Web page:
This book is intended to be a concise and comprehensive coverage of the key ceramic and glass materials used in modern technology. A group of international experts have contributed a wide ranging set of chapters that literally covers this field from A (Chap. 1) to Z (Chap. 10). Each chapter focuses on the structure-property relationships for these important materials and expands our understanding of their nature by simultaneously discussing the technology of their processing methods. In each case, the resulting understanding of the contemporary applications of the materials provides insights as to their future role in twenty-first century engineering and technology.
The book is intended for advanced undergraduates, graduate students, and working professionals. Although authored by members of the materials science and engineering community, the book can be useful for readers in a wide range of scientific and engineering fields.
Robert Doremus of the Rensselaer Polytechnic Institute covers one of the most ubiquitous modern ceramics in Chap. 1. The popularity of alumina by itself and as a component in numerous ceramic and glass products follows from its wide range of attractive properties. In Chap. 2, Duval, Risbud, and Shackelford of the University of California, Davis, look at the closely related and similarly ubiquitous material composed of three parts of alumina and two parts of silica, the only stable intermediate phase in the alumina-silica system at atmospheric pressure. Mullite has had significant applications in refractories and pottery for millennia and new applications in structures, electronics, and optics are the focus of active research. Richard Bradt of the University of Alabama, Tuscaloosa, provides Chap. 3, a focused discussion of the intriguing minerals (andalusite, kyanite, and sillimanite) that do not appear on the common alumina-silica phase diagram as they are formed at high geological pressures and temperatures. Nonetheless, these minerals with a one-to-one ratio of alumina to silica are widely found in nature and are used in numerous applications such as refractories for the steel and glass industries. In Chap. 4, Martin Wilding of the University of Wales, Aberystwyth, further expands the compositional range of materials considered by exploring the ceramics and glasses formed in binary aluminate systems. Sharing the high melting point and chemical resistance of the alumina end-member, these aluminates find a wide range of applications from cements to bioceramics and electronic components.
In Chap. 5, Davila, Risbud, and Shackelford of the University of California, Davis, review the various ceramic and glass materials that come from silica, the most abundant mineral in the Earth’s crust. The many examples they give share a simple chemistry but display a wide range of crystalline and noncrystalline structures. The materials also represent some of the most traditional ceramic and glass applications as well as some of the most sophisticated, recent technological advances. In Chap. 6, Smith and Fahrenholtz of the University of Missouri, Rolla, cover a vast array of ceramic materials, including many of the materials covered in other chapters in this book. The resulting perspective is useful for appreciating the context in which ceramics are used for one of their most important properties, viz. the resistance to high temperatures. Professor Fahrenholtz then provides a comprehensive coverage of clays in Chap. 7. These important minerals that serve as raw materials for so many of the traditional ceramics are also providing a framework for the science of the study of advanced ceramics. In Chap. 8, Mariano Velez of the Mo-Sci Corporation reviews the ceramic oxides that are used for the two distinctive markets of (a) structural applications and (b) high temperature (refractory) concretes.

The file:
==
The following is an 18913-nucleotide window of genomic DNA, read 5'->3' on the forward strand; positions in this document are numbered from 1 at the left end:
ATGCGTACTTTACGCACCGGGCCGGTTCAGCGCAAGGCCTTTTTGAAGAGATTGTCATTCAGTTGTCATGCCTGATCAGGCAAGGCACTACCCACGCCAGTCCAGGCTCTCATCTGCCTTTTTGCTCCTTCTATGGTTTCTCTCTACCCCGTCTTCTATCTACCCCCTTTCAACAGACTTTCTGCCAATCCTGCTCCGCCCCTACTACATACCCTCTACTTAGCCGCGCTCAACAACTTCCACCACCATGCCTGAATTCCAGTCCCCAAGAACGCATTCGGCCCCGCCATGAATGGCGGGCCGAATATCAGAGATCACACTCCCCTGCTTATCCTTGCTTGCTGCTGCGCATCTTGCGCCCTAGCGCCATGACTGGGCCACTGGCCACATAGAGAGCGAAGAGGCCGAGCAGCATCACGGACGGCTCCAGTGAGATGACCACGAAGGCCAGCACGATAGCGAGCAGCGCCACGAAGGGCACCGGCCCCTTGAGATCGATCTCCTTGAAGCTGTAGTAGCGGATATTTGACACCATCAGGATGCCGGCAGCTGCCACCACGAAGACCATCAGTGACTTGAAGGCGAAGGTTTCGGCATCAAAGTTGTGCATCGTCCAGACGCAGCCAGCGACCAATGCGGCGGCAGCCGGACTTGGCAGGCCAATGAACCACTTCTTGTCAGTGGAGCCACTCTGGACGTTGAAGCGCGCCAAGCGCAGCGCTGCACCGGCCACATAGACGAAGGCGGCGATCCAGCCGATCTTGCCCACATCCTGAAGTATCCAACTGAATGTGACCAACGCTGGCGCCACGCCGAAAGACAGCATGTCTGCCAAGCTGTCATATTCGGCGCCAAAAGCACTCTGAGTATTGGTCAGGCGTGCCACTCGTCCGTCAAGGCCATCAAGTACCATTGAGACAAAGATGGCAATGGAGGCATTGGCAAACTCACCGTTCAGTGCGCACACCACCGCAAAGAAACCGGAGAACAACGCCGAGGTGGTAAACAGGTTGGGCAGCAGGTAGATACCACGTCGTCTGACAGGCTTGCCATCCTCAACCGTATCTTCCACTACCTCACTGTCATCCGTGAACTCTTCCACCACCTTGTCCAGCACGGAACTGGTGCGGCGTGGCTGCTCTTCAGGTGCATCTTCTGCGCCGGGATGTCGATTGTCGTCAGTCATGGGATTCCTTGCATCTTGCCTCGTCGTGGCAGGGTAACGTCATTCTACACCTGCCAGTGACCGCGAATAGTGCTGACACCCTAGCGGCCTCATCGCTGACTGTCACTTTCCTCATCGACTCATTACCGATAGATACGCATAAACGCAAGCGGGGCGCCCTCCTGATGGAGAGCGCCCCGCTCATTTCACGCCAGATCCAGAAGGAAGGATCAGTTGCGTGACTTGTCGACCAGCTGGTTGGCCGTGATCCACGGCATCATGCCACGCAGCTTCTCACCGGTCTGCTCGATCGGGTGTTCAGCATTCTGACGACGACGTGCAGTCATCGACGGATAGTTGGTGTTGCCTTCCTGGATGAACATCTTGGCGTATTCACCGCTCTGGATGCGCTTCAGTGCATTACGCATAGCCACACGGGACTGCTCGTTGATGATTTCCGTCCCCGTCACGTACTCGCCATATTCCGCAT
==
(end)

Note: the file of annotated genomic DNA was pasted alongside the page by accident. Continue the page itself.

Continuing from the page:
Professor Julie Schoenung of the University of California, Davis, reviews a wide range of minerals in Chap. 9. These materials produce the various lead oxides and silicates so widely used in lead-containing glasses and crystalline electronic ceramics. The regulatory issues surrounding these well known carcinogenic materials are also discussed. Finally in Chap. 10, Olivia Graeve of the University of Nevada, Reno, reviews the complex structural and processing issues associated with the family of ceramics zirconia that is widely used because of the superior values of toughness and ionic conductivity.
Finally, we thank the staff of Springer for their consistent encouragement and professional guidance in regards to this book. We especially appreciate Gregory Franklin for helping to initiate the project and Jennifer Mirski for guiding it to completion.